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PEOPLE v. WILBURN

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District Court of Appeal, First District, Division 1, California.

PEOPLE of the State of California, Plaintiff and Respondent, v. John WILBURN, Defendant and Appellant.

Cr. 3897.

Decided: September 19, 1961

Henry C. Krivetsky, San Francisco, for appellant. Stanley Mosk, Atty. Gen., Arlo E. Smith, John L. Burton, Deputies Atty. Gen., for respondent.

In the Superior Court of the City and County of San Francisco defendant was charged with selling heroin, and three prior felony convictions. He pleaded guilty to the priors and was convicted on September 20, 1960 by a jury of the sale of heroin. His motion for a new trial was denied and he was sentenced to the state prison for the term prescribed by law. He appeals from the judgment and from the order denying a new trial.

This case is similar in modus operandi to People v. Givens, 191 Cal.App.2d 834, 13 Cal.Rptr. 157; People v. McKoy, 193 Cal.App.2d 104, 13 Cal.Rptr. 809 and People v. Robison, Cal.App., 14 Cal.Rptr. 181. Also, the same San Francisco police officers, Officers Toomey and Higgins, and the same undercover agent, Willie Russell, are involved.

The gist of the operation is that the two officers search the undercover operator in an automobile and thus make sure that there are no narcotics on him. They then give him $20. One officer takes a position in a building where he can see two predetermined areas of two streets. The other officer uses an automobile. The officers communicate with each other by walkie-talkie. The undercover operator is always in the sight of one or the other officer. The operator is seen to contact an individual. He contacts a seller of narcotics, makes his buy, and then returns to the officer's automobile. One of the officers then searches him to determine that the money is gone and that no narcotics other than that handed over have been obtained. This was the procedure followed in the instant case. The undercover operator, after contacting the defendant, (he entered defendant's automobile and rode a short distance with him) returned to the officer's automobile and turned over to him a small package which was later determined to contain heroin. Search disclosed that the money was gone and that there were no other narcotics.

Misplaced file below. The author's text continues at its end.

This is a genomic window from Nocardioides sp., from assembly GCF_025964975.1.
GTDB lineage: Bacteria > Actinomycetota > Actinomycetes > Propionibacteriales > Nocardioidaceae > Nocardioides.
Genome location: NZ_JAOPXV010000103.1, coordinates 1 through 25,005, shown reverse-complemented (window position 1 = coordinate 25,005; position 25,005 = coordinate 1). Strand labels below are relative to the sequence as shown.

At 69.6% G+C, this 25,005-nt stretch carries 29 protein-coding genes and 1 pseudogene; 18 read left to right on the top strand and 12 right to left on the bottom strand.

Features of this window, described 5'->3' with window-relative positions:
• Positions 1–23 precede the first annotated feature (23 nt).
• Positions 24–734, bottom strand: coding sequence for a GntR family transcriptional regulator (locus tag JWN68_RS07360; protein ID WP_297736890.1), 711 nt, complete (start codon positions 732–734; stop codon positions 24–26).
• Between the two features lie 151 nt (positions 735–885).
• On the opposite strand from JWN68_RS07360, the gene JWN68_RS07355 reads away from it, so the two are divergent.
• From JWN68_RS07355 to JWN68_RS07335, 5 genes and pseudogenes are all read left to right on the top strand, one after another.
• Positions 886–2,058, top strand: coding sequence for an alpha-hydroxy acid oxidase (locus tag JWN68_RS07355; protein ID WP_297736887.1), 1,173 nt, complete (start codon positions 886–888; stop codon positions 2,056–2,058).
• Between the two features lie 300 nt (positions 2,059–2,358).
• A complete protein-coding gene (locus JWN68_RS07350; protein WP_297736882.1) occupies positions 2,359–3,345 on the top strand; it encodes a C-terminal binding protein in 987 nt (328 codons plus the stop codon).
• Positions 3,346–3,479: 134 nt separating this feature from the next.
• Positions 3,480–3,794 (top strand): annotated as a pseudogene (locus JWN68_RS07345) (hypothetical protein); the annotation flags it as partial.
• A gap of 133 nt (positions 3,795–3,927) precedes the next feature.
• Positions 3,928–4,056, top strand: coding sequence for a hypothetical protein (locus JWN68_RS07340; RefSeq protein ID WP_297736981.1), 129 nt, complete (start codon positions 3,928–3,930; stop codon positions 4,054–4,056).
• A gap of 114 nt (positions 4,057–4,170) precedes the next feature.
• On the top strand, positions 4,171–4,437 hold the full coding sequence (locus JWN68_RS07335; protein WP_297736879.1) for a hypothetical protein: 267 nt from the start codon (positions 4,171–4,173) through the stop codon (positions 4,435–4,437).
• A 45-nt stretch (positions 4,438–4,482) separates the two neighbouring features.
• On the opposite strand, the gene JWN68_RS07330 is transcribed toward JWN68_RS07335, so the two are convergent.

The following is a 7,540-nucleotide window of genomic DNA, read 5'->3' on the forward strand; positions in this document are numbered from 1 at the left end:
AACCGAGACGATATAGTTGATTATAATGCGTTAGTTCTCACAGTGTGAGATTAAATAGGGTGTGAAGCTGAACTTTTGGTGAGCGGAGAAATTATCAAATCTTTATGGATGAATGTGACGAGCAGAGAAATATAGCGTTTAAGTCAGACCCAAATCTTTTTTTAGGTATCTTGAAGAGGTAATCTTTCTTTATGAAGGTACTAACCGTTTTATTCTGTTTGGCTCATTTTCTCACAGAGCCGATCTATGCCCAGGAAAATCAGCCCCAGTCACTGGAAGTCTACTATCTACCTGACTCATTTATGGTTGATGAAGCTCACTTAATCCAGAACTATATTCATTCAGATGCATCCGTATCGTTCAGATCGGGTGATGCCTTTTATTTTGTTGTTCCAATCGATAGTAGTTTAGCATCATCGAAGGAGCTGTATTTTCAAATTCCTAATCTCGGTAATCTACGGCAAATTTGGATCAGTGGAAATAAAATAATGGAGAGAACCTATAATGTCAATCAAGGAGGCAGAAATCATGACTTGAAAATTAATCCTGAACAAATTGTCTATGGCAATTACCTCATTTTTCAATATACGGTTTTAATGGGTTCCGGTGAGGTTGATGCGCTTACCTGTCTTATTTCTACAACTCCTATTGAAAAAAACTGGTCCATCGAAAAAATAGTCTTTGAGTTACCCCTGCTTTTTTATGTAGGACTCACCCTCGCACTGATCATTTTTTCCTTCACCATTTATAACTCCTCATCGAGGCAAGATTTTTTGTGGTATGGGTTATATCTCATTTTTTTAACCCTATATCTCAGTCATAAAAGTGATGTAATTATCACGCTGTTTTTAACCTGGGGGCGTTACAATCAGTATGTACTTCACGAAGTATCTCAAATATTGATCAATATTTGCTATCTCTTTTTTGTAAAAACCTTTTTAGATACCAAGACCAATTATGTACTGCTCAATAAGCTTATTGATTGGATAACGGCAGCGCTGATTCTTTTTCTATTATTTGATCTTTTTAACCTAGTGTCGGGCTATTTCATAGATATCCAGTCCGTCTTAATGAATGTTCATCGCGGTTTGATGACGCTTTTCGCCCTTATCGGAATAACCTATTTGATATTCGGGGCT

Three points are urged on the appeal. The first is that ‘the prosecution's repeated statements commenting directly on the fact that the appellant did not take the witness stand is a violation of the provision against self-incrimination in the California Constitution.’ Defendant concedes that since the 1934 amendment to section 13 of article I of the state Constitution, counsel can comment on defendant's failure to explain or deny any evidence against him, but contends that this is as far as counsel can go, and that counsel cannot mention his failure to take the stand. Defendant draws a distinction between comments such as defendant ‘has failed to deny or explain * * *’, which are admissible, and ‘defendant did not take the stand to * * * explain or deny * * *’ He contends that People v. Adamson, 27 Cal.2d 478, 488, 165 P.2d 3, prohibits comments on ‘defendant's failure to take the stand * * *’ The contention is adequately rebutted by the sentence appearing at page 486 of the Adamson opinion in 27 Cal.2d, at page 7 of 165 P.2d: ‘The prosecuting attorney commented repeatedly on the failure of the defendant to take the stand.’ There are many opinions of the courts holding this type of comment to be proper. ‘Numerous cases in this jurisdiction have held that it is proper for the prosecution to point out to the jury that the defendant has failed or refused to take the witness stand and that he has failed to explain or deny incriminating facts which have been produced against him, and especially in cases where the facts concern matters which are peculiarly within the knowledge of the defendant, as in the present case. Such comments by the court or the district attorney do not violate any constitutional rights of the defendant, and the provisions of the above-cited constitutional provision and statute have been held not to violate any provision of the United States Constitution. [Citations.] Numerous cases have upheld the right of the district attorney to so comment. [Citations.]’ People v. Sauer, 163 Cal.App.2d 740, 746–747, 329 P.2d 962, 966.